In ‘unprecedented’ judgment President of SIAC strikes out Secretary of State’s Safety of Return Reply in protection appeal

The Appellant was represented by Stephanie Harrison QC and Ali Bandegani of the Garden Court Chambers Immigration Team, instructed by Dan Furner of Birnberg Peirce.

14 July 2021

High Court finds colossal interference in Windrush rights by Home Office

Ali Bandegani of the Garden Court Chambers Public Law Team, led by Chris Buttler QC at Matrix Chambers, represented the Claimants. They were instructed by Toufique Hossain, Jeremy Bloom, Jonah Mendelsohn and Nina Kamp of Duncan Lewis Solicitors.

6 May 2021

Court declares legal aid arrangements for immigration detainees in prisons to be unlawful

Ali Bandegani of Garden Court Chambers represented SM, led by Chris Buttler of Matrix Chambers. They were instructed by Toufique Hossain, Jeremy Bloom and Jonah Mendelsohn of Duncan Lewis Solicitors.

25 February 2021

Home Office work policy declared unlawful

Stephanie Harrison QC and Ali Bandegani of the Garden Court Chambers Public Law Team represented C6, instructed by Daniel Furner of Birnberg Peirce.

14 January 2021

Court of Appeal Declares the Home Secretary's Removal Policy Breaches the Constitutional Right of Access to Justice

Our Sonali Naik QC and Ali Bandegani of the Garden Court Immigration Team, instructed by Duncan Lewis and Stephanie Harrison QC for the European Human Rights Commission.

21 October 2020

Lord Chancellor accepts unlawfulness of new Legal Aid scheme for immigration and asylum appeals

Sonali Naik QC and Ali Bandegani of the Garden Court Chambers Immigration and Public Law Teams represented the claimants in two separate claims.

12 August 2020

Duncan Lewis Solicitors challenge amendments to the Legal Aid Remuneration Regulations

Ali Bandegani of the Garden Court Immigration Team instructed by Toufique Hossain, Jeremy Bloom, and Simon Robinson of Duncan Lewis.

28 May 2020

Court of Appeal remit Upper Tribunal Country Guideline case on Afghanistan and provide guidance on correct approach to internal relocation

Sonali Naik QC, Ronan Toal and Gemma Loughran were instructed by JD Spicer on behalf of the appellant. Ali Bandegani was instructed by Baker McKenzie for the United Nations High Commissioner for Refugees.

28 May 2019

Supreme Court reasserts the role of medical experts in asylum claims by torture survivors

The appellant was represented by Ronan Toal and Michelle Brewer. Stephanie Harrison QC, Ali Bandegani and Mark Symes for the interveners.

6 March 2019

Upper Tribunal find the Home Office's amended removal window policy unlawful in key respects

Sonali Naik QC and Ali Bandegani are instructed by Duncan Lewis for the applicants. 

14 December 2018

KV (Sri Lanka) v SSHD (Helen Bamber Foundation, Freedom from Torture, and Medical Justice Intervening) UKSC 2017/0124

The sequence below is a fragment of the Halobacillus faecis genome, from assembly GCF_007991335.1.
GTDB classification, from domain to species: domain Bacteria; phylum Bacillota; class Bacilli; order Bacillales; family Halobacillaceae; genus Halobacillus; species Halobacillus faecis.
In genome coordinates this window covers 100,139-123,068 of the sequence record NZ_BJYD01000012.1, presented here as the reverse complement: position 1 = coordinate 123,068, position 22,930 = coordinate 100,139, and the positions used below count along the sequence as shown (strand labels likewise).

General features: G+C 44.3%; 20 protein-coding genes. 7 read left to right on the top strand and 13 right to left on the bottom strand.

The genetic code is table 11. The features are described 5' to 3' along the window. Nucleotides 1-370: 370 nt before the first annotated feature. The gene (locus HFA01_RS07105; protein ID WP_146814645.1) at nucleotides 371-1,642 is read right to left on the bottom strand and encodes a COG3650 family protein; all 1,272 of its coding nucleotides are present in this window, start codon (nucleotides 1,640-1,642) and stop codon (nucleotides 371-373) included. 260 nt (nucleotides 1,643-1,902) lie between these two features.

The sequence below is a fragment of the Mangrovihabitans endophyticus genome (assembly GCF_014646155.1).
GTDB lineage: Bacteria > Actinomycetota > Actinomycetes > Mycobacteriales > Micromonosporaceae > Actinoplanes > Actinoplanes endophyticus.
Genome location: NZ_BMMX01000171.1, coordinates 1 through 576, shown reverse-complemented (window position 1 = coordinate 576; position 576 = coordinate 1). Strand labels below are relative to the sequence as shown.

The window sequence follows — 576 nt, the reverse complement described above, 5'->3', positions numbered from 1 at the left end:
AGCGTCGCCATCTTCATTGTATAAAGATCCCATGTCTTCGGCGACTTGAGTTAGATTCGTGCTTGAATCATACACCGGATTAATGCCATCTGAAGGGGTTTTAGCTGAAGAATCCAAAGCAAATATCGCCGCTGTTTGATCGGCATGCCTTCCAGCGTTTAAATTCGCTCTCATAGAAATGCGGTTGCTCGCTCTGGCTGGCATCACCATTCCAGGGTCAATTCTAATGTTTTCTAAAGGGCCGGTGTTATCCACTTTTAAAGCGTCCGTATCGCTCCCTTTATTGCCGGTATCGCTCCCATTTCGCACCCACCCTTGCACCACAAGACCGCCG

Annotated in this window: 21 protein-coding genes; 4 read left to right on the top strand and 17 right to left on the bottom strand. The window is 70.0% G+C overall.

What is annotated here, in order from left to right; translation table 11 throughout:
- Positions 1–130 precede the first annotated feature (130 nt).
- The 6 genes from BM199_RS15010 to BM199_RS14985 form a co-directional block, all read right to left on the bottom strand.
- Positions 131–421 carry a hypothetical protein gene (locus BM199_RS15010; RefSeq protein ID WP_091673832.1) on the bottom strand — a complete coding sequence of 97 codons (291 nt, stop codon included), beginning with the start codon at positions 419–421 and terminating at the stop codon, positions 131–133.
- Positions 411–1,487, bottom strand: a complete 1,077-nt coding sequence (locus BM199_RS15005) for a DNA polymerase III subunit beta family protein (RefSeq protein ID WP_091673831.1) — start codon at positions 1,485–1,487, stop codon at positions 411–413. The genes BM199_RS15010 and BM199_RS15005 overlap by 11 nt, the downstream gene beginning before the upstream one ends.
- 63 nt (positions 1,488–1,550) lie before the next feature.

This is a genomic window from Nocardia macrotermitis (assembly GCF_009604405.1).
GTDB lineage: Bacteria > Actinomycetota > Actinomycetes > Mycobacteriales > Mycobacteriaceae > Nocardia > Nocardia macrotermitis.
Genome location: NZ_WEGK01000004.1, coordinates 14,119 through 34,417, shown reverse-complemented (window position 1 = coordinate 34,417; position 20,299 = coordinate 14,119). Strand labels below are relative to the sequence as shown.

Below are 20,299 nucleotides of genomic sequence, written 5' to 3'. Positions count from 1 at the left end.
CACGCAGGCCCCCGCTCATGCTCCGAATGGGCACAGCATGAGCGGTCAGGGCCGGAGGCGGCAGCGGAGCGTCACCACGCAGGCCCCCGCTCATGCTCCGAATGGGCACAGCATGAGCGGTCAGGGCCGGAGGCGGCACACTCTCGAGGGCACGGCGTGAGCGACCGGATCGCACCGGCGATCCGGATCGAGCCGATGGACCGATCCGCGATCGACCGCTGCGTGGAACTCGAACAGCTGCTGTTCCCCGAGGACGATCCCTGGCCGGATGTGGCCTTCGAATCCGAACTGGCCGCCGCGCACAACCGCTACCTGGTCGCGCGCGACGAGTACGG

Stephanie Harrison QC, Mark Symes and Ali Bandegani are instructed by Freshfields on behalf of all three intervenors.

30 November 2018

Home Office amends Removals Policy in response to legal challenge

Garden Court's Sonali Naik QC and Ali Bandegani represented the applicant.

25 May 2018

Home Office to review its policy on returning Afghan military interpreters

Ali Bandegani of Garden Court Chambers represented the Afghan interpreter, who has been granted asylum, in this case.

31 March 2016

Unprecedented generic injunction from the Court of Appeal secured ahead of removal flight to Afghanistan

The Appellants, whose asylum claims had been refused, were represented by Sonali Naik, Louise Hooper, Ali Bandegani and Bryony Poynor of Garden Court Chambers.

25 August 2015

Court of Appeal rules that Zambrano carers are not entitled to mainstream welfare benefits after 8 November 2012

Ms Sanneh was represented by Stephen Knafler QC, Desmond Rutledge and Ali Bandegani.

10 February 2015

Resounding victory for environmental protesters

After a 13-day trial, six environmental activists protesting against the Bexhill to Hastings Link Road have been acquitted of aggravated trespass.

14 March 2014

All related news


  • Ali is a contributor to Macdonald's Immigration Law and Practice, 9th Ed
  • We will make you forget everything: torture in Iran since the 2009 election - Freedom from Torture - Advised and edited FfT's clinical report on human rights abuses in Iran
  • The UN Special Rapporteur on Iran drew heavily on the research for his report to the UN Human Rights Council (2013)
  • Joint Council for the Welfare of Immigrants (JCWI) - case summaries posted on the JCWI blog (2008 - 2010)
  • Assessment of UKBA Operational Guidance Note on Occupied Palestinian Territory (2012) - Amnesty International (Still Human Still Here)
  • Closing Protection Gaps: Handbook on Protection of Palestinian Refugees in States Signatories to the 1951 Refugee Convention. BADIL Resource Centre for Palestinian Residency & Refugee Rights, University of Cairo (2010) - UK contributor
  • Country Information in Asylum Procedures: Quality as a Legal Requirement in the EU- Hungarian Helsinki Committee (2008) - UK contributor

Training and Seminars

  • Immigration Law Practitioners' Association (ILPA)
  • Joint Council for Welfare of Immigrants